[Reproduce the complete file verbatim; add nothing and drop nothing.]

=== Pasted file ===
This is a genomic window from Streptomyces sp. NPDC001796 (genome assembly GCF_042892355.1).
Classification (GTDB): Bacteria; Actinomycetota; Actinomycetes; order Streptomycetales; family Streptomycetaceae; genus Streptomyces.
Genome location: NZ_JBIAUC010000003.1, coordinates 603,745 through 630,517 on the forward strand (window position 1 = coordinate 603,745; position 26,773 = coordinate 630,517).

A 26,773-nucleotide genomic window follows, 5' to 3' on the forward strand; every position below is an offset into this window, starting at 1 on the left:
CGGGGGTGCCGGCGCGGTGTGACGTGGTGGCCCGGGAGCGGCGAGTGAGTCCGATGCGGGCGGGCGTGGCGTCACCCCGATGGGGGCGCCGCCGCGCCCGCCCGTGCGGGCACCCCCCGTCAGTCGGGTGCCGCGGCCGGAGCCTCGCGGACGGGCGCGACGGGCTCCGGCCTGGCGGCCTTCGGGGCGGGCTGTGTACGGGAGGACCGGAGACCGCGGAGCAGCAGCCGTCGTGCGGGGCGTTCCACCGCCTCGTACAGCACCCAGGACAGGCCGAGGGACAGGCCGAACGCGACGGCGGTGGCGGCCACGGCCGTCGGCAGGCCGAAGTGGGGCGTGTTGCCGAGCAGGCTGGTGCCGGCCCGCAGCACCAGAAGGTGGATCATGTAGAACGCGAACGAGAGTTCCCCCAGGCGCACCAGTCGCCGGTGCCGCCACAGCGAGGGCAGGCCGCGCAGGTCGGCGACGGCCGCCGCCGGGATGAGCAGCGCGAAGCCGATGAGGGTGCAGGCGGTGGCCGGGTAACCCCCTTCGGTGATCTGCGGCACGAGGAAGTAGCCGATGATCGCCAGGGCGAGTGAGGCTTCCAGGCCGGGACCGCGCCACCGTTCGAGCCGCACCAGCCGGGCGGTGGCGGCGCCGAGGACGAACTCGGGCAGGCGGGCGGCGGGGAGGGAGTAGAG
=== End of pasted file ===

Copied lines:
This is a genomic window from Streptomyces sp. NPDC001796 (genome assembly GCF_042892355.1).
Classification (GTDB): Bacteria; Actinomycetota; Actinomycetes; order Streptomycetales; family Streptomycetaceae; genus Streptomyces.
Genome location: NZ_JBIAUC010000003.1, coordinates 603,745 through 630,517 on the forward strand (window position 1 = coordinate 603,745; position 26,773 = coordinate 630,517).

A 26,773-nucleotide genomic window follows, 5' to 3' on the forward strand; every position below is an offset into this window, starting at 1 on the left:
CGGGGGTGCCGGCGCGGTGTGACGTGGTGGCCCGGGAGCGGCGAGTGAGTCCGATGCGGGCGGGCGTGGCGTCACCCCGATGGGGGCGCCGCCGCGCCCGCCCGTGCGGGCACCCCCCGTCAGTCGGGTGCCGCGGCCGGAGCCTCGCGGACGGGCGCGACGGGCTCCGGCCTGGCGGCCTTCGGGGCGGGCTGTGTACGGGAGGACCGGAGACCGCGGAGCAGCAGCCGTCGTGCGGGGCGTTCCACCGCCTCGTACAGCACCCAGGACAGGCCGAGGGACAGGCCGAACGCGACGGCGGTGGCGGCCACGGCCGTCGGCAGGCCGAAGTGGGGCGTGTTGCCGAGCAGGCTGGTGCCGGCCCGCAGCACCAGAAGGTGGATCATGTAGAACGCGAACGAGAGTTCCCCCAGGCGCACCAGTCGCCGGTGCCGCCACAGCGAGGGCAGGCCGCGCAGGTCGGCGACGGCCGCCGCCGGGATGAGCAGCGCGAAGCCGATGAGGGTGCAGGCGGTGGCCGGGTAACCCCCTTCGGTGATCTGCGGCACGAGGAAGTAGCCGATGATCGCCAGGGCGAGTGAGGCTTCCAGGCCGGGACCGCGCCACCGTTCGAGCCGCACCAGCCGGGCGGTGGCGGCGCCGAGGACGAACTCGGGCAGGCGGGCGGCGGGGAGGGAGTAGAG